National Security Adviser John Bolton’s top aide hire said last year that U.S. intelligence reports on Russia’s election meddling were “rigged.”
That’s just one of the conspiracies Fred Fleitz espoused before he was hired last week as Bolton’s chief of staff. Fleitz has also said it’s “impossible” to know if Russia was responsible for election-related hacks, and speculated that the Obama administration manipulated intelligence about Russia and that it schemed to “trap” Trump officials by sanctioning Moscow.
Fleitz even said that President Trump should “pardon everyone” under investigation in the Russia matter.
Fleitz’s views on Russia may place him in good company when it comes to the president and Bolton, who has harbored similar theories about Russia’s actions in 2016. But it places him squarely at odds with the intelligence community’s 2017 report that said Russia meddled in the presidential election—and did so to help Trump win.
Faced with the FBI, NSA, and CIA assessment that “Russian President Vladimir Putin ordered an influence campaign in 2016 aimed at the US presidential election,” Fleitz argued that the findings weren’t based in intelligence but were pure politics.
“I [...] suspect the entire purpose of this report and its timing was to provide President Obama with a supposedly objective intelligence report on Russian interference in the 2016 election that the president could release before he left office to undermine the legitimacy of Trump’s election,” Fleitz wrote at FoxNews.com on Jan. 7, 2017.
Intelligence agencies were “led astray by the Obama administration’s partisanship and national security incompetence,” he added.
As Fleitz put it later, “I don’t use this word lightly, but I think this assessment was rigged.”
Fleitz then said it was “impossible” to know if Russia was responsible because of the “extremely weak internet security” of the Democrats who were hacked.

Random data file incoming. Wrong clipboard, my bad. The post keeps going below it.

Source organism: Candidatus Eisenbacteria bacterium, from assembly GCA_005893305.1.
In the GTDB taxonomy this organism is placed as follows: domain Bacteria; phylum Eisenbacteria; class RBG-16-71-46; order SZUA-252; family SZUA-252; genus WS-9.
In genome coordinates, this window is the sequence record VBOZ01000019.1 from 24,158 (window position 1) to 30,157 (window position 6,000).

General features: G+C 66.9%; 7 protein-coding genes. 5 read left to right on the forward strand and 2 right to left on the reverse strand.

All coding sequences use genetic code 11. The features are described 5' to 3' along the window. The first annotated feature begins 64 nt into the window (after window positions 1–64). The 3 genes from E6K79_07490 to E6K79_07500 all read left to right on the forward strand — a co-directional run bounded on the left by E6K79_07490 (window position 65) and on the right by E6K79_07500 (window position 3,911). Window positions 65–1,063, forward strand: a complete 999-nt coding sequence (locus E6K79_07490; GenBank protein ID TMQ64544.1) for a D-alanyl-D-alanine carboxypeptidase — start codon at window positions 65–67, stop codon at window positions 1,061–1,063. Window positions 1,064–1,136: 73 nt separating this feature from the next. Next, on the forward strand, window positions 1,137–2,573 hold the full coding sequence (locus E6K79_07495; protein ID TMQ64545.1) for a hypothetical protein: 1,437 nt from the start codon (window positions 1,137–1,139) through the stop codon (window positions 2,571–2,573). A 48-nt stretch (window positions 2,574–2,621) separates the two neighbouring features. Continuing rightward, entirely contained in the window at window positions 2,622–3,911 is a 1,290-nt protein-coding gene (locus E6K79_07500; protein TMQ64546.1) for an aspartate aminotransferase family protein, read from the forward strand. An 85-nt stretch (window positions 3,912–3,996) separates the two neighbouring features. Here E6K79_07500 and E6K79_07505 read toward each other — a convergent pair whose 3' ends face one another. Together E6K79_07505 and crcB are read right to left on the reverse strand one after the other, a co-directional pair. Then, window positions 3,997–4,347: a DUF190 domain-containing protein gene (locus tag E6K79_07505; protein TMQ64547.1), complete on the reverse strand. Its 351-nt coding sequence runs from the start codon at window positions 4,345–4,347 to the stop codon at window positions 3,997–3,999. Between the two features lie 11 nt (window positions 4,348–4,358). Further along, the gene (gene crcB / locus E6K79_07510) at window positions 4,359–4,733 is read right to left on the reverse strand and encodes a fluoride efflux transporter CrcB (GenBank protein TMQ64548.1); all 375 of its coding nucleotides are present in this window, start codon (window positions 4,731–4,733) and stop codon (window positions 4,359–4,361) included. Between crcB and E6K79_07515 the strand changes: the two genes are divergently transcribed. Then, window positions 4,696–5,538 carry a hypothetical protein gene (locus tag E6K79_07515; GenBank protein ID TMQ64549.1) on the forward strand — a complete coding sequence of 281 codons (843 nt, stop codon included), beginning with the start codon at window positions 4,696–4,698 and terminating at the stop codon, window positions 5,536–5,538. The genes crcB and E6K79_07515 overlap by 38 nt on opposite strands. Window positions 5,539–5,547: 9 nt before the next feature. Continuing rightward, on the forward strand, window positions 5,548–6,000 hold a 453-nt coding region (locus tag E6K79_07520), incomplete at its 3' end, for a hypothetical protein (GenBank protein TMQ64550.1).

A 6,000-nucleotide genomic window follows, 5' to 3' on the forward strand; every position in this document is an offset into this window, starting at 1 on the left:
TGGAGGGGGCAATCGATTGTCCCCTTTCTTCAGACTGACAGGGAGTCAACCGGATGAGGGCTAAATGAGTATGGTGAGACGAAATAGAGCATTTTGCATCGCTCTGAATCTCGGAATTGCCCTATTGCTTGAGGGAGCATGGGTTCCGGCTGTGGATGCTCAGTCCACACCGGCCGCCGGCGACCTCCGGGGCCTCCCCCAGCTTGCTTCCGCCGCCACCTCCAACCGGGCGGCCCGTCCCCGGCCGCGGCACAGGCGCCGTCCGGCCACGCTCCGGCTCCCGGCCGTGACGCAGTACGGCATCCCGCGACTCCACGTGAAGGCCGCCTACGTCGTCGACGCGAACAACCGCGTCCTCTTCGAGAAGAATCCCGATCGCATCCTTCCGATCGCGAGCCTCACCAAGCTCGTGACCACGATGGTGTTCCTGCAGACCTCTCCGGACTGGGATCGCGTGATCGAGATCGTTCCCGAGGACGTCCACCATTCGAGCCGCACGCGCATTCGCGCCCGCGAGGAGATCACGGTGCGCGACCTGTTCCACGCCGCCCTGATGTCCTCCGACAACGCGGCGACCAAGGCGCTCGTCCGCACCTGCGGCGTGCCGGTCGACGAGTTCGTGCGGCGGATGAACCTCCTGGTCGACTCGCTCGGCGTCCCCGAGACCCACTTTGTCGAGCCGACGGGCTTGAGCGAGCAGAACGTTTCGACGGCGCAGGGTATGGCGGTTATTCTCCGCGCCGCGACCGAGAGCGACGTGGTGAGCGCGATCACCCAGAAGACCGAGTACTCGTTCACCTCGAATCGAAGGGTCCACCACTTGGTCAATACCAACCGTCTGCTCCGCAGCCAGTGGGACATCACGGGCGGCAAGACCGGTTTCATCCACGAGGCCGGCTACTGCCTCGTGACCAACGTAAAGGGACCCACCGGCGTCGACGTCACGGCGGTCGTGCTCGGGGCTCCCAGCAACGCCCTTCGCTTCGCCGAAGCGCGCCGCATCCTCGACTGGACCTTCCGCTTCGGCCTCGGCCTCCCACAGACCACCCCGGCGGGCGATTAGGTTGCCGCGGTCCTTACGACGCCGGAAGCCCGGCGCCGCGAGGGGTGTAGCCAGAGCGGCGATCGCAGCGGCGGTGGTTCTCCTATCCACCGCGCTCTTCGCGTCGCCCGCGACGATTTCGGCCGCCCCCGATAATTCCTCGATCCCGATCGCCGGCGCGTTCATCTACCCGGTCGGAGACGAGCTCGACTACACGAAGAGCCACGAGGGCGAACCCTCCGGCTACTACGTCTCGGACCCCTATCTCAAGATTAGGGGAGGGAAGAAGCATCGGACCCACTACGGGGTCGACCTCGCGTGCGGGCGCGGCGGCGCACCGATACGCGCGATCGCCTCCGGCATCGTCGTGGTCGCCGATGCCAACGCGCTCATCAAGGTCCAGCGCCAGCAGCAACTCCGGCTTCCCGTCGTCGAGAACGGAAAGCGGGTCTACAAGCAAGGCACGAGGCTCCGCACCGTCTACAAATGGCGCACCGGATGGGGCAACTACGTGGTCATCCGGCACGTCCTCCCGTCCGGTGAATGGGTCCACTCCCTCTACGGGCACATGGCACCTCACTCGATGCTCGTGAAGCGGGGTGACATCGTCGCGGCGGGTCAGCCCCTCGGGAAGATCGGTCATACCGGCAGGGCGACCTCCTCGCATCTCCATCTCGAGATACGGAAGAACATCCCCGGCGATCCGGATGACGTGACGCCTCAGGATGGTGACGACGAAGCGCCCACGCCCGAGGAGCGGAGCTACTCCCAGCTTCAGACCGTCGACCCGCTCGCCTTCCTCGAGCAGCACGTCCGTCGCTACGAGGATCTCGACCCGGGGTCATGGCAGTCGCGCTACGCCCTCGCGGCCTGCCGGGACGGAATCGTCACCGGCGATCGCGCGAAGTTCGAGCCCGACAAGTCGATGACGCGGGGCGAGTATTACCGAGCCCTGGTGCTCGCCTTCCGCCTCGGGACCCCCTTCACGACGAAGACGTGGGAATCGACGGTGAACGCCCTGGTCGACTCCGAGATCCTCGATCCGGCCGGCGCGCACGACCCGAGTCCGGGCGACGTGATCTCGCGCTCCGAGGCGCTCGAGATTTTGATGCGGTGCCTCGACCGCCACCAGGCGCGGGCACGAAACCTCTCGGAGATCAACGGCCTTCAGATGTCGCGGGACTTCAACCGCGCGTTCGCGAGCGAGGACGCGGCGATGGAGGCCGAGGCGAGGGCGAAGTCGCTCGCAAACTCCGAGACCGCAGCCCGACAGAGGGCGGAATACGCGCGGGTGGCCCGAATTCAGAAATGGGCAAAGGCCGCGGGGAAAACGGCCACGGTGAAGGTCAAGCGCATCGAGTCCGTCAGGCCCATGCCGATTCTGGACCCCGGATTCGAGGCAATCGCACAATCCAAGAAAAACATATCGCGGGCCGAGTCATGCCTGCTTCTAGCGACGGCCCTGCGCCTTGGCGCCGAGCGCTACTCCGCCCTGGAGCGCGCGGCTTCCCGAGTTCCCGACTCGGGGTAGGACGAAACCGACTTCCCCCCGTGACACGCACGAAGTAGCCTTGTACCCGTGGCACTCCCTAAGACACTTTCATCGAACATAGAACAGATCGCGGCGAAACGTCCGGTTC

Having such a high-ranking national security official harboring views diametrically at odds with the conclusions of the intelligence community comes on top of Trump embracing conspiracy theories about the intelligence community’s motives. Fleitz seems likely to amplify those base instincts, having previewed the “deep state” conspiracy later taken up by Trump himself.
“I believe President Trump’s reluctance to accept the findings of U.S. intelligence agencies on Russian election meddling is understandable, given the major flaws in the January 2017 ICA [intelligence community assessment] as well as the incredible hostility that intelligence officers expressed against him before and after the election.”
Eleven months after this op-ed, Fleitz wrote again for Fox News that U.S. sanctions placed on Russia in December 2016 to punish election meddling were part of an Obama administration plot to entrap incoming national security adviser Michael Flynn to violate an anachronistic law prohibiting people not in the U.S. government from negotiating with foreign governments.
“President Obama’s 11th hour Russia sanctions were not just an attempt to sabotage the Trump administration’s Russia policy. They also were a trap to catch Trump officials in a supposed Logan Act violation by discussing these sanctions with Russian officials before Trump was sworn in,” Fleitz wrote for Fox News in December 2017. “It is no accident that former National Security Adviser Michael Flynn reportedly fell into the Logan Act trap when he discussed the Russia sanctions with Russian Ambassador to the United States Sergey Kislyak.”
Fleitz previewed his entrapment theory—which has since been parroted by right-wing media outlets—on Fox News on Dec. 5, 2017, speculating that Flynn may not have actually lied to the FBI about talking sanctions with Kislyak, but said he lied to avoid a costly legal battle.